Other substances in digestion

Different enzymes work best at different pH values. The pH varies in the gut.

The mouth

Saliva is slightly alkaline. Enzymes in saliva convert starch into glucose:

  • amylase catalyses: starch → maltose
  • maltase catalyses: maltose → glucose
Part of a starch molecule is shown.  With the addition of specific enzymes the protein is broken down into separate glucose molecules.The digestion of starch to glucose needs two enzymes

In the stomach

The stomach produces hydrochloric acid. It kills many harmful microorganisms that might have been swallowed along with the food. The enzymes in the stomach work best in acidic conditions – at a low pH.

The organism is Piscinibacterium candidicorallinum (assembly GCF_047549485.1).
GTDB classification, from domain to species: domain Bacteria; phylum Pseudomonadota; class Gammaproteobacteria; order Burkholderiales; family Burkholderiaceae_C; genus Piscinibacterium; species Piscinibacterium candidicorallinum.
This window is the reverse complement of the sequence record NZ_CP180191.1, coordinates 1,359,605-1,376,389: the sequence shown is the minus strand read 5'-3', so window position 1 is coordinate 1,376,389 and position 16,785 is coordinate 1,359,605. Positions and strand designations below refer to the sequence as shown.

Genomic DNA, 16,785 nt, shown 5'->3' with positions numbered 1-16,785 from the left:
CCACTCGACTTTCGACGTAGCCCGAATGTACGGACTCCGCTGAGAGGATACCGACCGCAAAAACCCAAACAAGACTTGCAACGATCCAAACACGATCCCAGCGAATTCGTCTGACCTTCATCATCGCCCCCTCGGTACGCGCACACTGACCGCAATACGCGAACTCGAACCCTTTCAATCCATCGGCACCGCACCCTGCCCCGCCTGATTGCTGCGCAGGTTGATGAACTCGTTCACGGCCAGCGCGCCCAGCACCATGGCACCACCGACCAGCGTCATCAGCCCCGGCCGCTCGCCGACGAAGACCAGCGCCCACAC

After it has been in the stomach, food travels to the small intestine. The enzymes in the small intestine work best in alkaline conditions - but the food is acidic after being in the stomach. Bile is a substance produced by the liver and stored in the gall bladder.

The hepatic duct travels from liver and gall bladder passing by pancreas where digestive enzymes are produced and flow bile duct. The bile duct connects to the small intestine.Bile and enzyme production in the liver and pancreas

Bile is secreted into the small intestine where it has two effects:

  • it neutralises the acid - providing the alkaline conditions needed in the small intestine
  • it emulsifies fats - providing a larger surface area over which the lipase enzymes can work